Study I demonstrated a method of long-term muscle cell culture on the MEA chips, which allows us to trace the development of muscle cells through the observation of their electrical activity at subcellular resolution. The maturation of skeletal muscle tissue was accompanied by a gradual increase in the amplitude and frequency of extracellular individual electrical spikes. The mature muscle tissue demonstrated the steady electrical activity with synchronized spike propagation in different directions across the chip.

    Study II showed a specific upregulated profile of miRNAs in the muscles of MuSK antibody seropositive MG mice. Transfection of these miRNAs, miR-1933 and miR-1930, promoted downregulation of several proteins and further confirmation with qPCR revealed a specific blocking of IMPA1 and MRPL27, which are involved in intracellular signal transduction and mitochondrial biogenesis in skeletal muscles.

    Study III revealed no correlation between the morphology of skeletal muscle cells and their electrical activity at an early developmental stage. However, the application of recombinant rat agrin increased the number of AChRs clusters in the culture of skeletal muscle and promoted a higher degree of spontaneous activity.

  • Pharmacogenetic biomarkers for chemotherapy-induced adverse drug reactions Author: Niclas Björn Link: http://urn.kb.se/resolve?urn=urn:nbn:se:liu:diva-162138 Publication date: 2019-11-20 10:33

    Cancer is a serious disease expected to be the world-leading cause of death in the 21st century. The use of harsh chemotherapies is motivated and accepted but, unfortunately, is often accompanied by severe toxicity and adverse drug reactions (ADRs). These occur because the classical chemotherapies’ common modes of action effectively kill and/or reduce the growth rate not only of tumour cells, but also of many other rapidly dividing healthy cells in the body. There are also considerable interindividual differences in ADRs, even between patients with similar cancers and disease stage treated with equal doses; some experience severe to life-threatening ADRs after one dose, leading to treatment delays, adjustments, or even discontinuation resulting in suboptimal treatment, while others remain unaffected through all treatment cycles. Being able to predict which patients are at high or low risk of ADRs, and to adjust doses accordingly before treatment, would probably decrease toxicity and patient suffering while also increasing treatment tolerability and effects. In this thesis, we have used next-generation sequencing (NGS) and bioinformatics for the prediction of myelosuppressive ADRs in lung and ovarian cancer patients treated with gemcitabine/carboplatin and paclitaxel/carboplatin.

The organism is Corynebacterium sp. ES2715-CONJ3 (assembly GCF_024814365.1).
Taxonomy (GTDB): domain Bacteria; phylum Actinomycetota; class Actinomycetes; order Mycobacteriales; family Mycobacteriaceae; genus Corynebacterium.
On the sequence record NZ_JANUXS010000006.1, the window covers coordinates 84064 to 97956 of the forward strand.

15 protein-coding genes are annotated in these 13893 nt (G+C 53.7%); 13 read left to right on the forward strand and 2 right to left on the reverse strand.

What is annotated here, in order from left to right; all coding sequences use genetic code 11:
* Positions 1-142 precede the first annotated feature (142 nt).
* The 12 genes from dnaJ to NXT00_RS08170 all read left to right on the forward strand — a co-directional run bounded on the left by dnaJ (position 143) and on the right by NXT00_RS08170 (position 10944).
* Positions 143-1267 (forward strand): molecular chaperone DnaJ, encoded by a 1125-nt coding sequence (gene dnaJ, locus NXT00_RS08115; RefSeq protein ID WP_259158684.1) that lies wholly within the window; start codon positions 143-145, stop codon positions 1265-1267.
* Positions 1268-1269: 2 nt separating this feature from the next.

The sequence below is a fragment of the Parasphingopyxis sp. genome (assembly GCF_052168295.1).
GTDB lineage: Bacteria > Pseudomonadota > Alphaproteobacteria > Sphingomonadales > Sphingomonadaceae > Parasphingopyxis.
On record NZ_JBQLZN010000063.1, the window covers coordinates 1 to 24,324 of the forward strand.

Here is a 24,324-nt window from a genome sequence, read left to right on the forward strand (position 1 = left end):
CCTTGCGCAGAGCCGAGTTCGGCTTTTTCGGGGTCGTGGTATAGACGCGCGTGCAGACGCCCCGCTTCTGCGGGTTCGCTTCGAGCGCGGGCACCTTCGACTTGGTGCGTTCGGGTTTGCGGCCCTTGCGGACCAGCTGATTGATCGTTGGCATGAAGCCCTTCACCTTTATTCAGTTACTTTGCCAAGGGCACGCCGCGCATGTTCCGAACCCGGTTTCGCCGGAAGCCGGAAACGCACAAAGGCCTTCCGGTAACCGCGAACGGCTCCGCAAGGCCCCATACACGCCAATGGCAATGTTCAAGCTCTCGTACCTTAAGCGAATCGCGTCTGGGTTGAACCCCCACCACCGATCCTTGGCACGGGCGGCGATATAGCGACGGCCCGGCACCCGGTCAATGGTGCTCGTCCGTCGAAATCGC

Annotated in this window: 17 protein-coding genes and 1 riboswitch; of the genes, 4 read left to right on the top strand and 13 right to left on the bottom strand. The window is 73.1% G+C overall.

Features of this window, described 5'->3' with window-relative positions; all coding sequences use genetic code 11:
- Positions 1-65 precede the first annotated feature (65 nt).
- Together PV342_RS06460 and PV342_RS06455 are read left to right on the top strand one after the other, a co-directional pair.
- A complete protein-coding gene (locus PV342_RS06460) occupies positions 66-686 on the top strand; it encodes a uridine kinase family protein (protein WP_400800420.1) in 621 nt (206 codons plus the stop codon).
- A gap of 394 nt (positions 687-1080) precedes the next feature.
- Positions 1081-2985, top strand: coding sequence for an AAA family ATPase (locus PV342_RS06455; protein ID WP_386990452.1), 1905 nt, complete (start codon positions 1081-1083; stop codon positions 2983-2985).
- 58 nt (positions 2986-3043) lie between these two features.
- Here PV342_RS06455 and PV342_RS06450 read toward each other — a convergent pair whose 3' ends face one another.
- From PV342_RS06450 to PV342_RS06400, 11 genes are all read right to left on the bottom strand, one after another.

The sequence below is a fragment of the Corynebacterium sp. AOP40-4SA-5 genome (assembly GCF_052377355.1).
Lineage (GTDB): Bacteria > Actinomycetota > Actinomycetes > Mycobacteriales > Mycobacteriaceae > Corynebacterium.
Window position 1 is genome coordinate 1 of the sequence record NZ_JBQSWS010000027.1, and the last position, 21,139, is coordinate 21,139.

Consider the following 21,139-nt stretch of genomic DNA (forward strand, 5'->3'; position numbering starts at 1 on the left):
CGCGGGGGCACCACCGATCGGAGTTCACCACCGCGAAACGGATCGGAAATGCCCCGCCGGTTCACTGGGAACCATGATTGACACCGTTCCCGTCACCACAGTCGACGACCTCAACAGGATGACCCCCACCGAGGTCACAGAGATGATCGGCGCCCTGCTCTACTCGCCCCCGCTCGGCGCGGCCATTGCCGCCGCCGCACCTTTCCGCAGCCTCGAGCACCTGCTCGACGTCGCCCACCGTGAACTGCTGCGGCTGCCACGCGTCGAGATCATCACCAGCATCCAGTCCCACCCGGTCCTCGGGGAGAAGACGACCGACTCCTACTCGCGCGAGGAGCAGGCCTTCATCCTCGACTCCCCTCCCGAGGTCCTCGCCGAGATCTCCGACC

Paper I shows that ABCB1 and CYP2C8 genotypes have small effects inadequate for stratification of paclitaxel/carboplatin toxicity. This supports the transition to whole-exome sequencing (WES) and whole-genome sequencing (WGS). Papers II and IV, respectively, use WES and WGS, and demonstrate that genetic variation in or around genes involved in blood cell regulation and proliferation, or genes differentially expressed at chemotherapy exposure, can be used in polygenic prediction models for stratification of gemcitabine/carboplatininduced myelosuppression. Paper III reassuringly shows that WES and WGS are concordant and mostly yield comparable genotypes across the exome. Paper V proves that single-cell RNA sequencing of hematopoietic stem cells is a feasible method for elucidating differential transcriptional effects induced as a response to in vitro chemotherapy treatment.

    In conclusion, our results supports the transition to genome-wide approaches using WES, WGS, and RNA sequencing to establish polygenic models that combine effects of multiple pharmacogenetic biomarkers for predicting chemotherapy-induced ADRs. This approach could be applied to improve risk stratification and our understanding of toxicity and ADRs related to other drugs and diseases. We hope that our myelosuppression prediction models can be refined and validated to facilitate personalized treatments, leading to increased patient wellbeing and quality of life.